The Ethiopian Orthodox Tewahedo Church of St Mary Debre Tsion is an unincorporated association and a registered charity; there is a trust deed establishing the charity which is dated 11 June 1992. The congregation worships in what was formerly St Philip’s Church, Battersea: it leased the building from the Church of England from 2007 and acquired the freehold in 2011. There has been a long-running dispute as to precisely who are the persons entitled to control the trust: see Bisrat & Ors v Kebede & Ors  EWHC 2123 (Ch). The two factions within the church had been to court several times and had agreed to establish a new Charitable Incorporated Organisation with a view to resolving their differences, but the disagreements remained.
At a recent members’ meeting, the supporters of one faction had elected their representatives to one of the charity’s governing bodies and none of the supporters of the other faction had been elected. The defendants invited the Court to declare the vote invalid, on the basis that the members who had voted for the claimants’ nominees did so because of a campaign by the claimants and without exercising their own judgment about what would best further the CIO’s purposes. As such, according to the defendants, those members were in breach of their duty.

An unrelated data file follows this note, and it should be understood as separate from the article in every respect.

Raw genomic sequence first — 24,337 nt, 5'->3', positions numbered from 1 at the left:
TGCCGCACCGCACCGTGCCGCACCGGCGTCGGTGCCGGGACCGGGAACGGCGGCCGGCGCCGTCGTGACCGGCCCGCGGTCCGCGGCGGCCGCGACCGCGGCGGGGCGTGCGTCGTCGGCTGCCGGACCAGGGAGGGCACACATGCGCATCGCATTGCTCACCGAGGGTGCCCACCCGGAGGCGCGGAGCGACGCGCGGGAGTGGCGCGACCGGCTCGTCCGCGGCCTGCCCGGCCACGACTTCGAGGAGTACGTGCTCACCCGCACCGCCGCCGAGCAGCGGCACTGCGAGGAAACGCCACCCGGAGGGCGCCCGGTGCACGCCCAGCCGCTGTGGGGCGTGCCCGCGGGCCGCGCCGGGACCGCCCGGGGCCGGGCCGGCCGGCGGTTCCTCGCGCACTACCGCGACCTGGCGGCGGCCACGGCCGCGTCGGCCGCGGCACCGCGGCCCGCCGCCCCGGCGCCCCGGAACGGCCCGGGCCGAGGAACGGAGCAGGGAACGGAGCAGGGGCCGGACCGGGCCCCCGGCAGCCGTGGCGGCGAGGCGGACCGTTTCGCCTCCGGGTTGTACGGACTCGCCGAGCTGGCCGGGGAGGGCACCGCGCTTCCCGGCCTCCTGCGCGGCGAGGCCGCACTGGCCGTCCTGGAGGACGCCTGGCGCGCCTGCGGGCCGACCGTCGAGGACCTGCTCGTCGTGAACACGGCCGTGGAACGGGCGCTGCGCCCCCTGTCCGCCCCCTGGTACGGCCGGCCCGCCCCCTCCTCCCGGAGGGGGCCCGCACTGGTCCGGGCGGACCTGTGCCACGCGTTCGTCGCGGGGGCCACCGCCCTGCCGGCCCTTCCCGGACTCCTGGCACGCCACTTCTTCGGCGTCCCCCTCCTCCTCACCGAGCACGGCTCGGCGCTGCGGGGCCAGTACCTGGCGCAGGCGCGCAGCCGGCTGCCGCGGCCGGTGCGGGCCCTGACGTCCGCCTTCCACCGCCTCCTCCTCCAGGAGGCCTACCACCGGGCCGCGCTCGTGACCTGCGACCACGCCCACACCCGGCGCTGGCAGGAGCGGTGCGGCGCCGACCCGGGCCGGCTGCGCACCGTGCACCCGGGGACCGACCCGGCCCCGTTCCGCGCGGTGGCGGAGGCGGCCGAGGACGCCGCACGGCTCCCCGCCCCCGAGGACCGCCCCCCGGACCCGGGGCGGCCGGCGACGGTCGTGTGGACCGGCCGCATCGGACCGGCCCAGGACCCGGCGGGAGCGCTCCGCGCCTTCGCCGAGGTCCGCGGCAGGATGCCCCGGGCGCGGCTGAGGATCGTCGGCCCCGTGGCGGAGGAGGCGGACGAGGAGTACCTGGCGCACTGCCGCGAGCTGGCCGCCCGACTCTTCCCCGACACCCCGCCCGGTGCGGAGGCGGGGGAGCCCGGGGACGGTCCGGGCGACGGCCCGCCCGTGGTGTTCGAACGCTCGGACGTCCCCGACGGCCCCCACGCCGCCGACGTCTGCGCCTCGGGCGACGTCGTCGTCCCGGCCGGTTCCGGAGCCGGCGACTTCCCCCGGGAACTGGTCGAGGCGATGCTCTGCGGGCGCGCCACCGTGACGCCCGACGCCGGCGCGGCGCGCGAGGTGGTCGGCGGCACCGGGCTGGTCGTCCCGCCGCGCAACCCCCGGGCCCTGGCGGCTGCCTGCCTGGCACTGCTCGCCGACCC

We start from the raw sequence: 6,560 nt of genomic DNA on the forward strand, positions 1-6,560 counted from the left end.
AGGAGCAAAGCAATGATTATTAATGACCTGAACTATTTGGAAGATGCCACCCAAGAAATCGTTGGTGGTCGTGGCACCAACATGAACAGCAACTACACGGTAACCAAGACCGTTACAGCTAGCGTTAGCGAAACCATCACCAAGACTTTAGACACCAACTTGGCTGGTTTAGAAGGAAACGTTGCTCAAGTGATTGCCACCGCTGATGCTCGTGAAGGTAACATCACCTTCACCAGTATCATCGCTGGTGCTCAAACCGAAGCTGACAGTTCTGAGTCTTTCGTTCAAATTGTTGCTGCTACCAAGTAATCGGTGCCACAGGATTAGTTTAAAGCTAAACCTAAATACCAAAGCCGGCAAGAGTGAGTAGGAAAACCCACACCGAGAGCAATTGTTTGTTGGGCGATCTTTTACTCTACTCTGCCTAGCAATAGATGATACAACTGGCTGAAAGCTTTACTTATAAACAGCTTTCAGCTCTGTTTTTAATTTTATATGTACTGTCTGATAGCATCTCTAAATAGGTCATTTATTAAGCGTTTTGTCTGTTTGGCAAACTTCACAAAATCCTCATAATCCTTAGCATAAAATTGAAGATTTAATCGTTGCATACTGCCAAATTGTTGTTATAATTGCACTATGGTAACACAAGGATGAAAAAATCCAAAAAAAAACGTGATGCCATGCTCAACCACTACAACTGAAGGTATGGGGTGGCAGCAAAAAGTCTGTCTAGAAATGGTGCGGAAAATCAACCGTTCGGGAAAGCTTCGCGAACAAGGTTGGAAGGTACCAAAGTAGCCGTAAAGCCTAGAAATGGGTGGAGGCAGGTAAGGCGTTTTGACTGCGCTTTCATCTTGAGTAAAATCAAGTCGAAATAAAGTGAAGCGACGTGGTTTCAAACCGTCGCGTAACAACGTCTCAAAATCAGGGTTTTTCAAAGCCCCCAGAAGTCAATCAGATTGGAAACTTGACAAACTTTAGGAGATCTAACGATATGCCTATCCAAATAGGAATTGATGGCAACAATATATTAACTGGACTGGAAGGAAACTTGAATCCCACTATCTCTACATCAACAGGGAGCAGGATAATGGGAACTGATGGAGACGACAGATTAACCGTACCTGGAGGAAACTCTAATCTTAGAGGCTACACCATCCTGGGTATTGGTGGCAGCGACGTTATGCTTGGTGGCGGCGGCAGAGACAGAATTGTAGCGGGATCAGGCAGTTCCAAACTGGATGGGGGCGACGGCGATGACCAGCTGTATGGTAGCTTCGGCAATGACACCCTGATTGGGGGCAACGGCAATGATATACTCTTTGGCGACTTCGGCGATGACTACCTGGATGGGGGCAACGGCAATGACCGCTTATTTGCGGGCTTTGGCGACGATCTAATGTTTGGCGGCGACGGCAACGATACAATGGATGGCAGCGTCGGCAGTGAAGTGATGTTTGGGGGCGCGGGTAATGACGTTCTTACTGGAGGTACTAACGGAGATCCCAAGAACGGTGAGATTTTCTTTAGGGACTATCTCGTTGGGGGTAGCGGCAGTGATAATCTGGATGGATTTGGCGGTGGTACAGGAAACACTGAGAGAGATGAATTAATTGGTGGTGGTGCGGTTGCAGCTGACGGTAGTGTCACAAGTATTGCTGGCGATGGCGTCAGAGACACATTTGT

Sitting as a Deputy Judge of the High Court, in his most recent judgment – Re The Ethiopian Orthodox Tewahedo Church St Mary of Debre Tsion, London  EWHC 1493 (Ch) – Mark Cawson QC refused to declare the vote invalid because there was insufficient evidence to support the conclusion that the members had breached their duty, ‘albeit that the respective sides may have exercised their votes in a fairly uniform way’ [56 & 57]. However, he suggested that the duty on members was to act in the way that they subjectively believed were ‘the views most likely to further the purpose of the CIO/Church’  and required members to exercise their independent judgment. The legislation establishing CIOs is silent on the matter – as, in this case, is the CIO’s constitution. His Lordship suggested nevertheless that, before future elections,
“it would do no harm for the Chair of the relevant meeting to remind members that, in voting in respect of the composition of the Clergy Council, they do owe a duty to the CIO/Church to exercise an independent judgment, and to vote in the way that they, in good faith, consider the interests of the CIO/Church would be best furthered” .
Comment: Anne-Marie Piper and her colleagues at Farrer & Co point out that:
“the legislation says nothing about exercising independent judgment (and neither did the CIO’s constitution, in this case). There are reasons to doubt the soundness of this – it is surely possible to act, in good faith, in reliance on someone else’s advice – but since this is the only judicial commentary on the duty that we currently have, for now it is the law.”
I can understand her misgivings on the issue of relying on advice. But it is inconceivable that the law could contemplate the members of a CIO consciously acting in bad faith.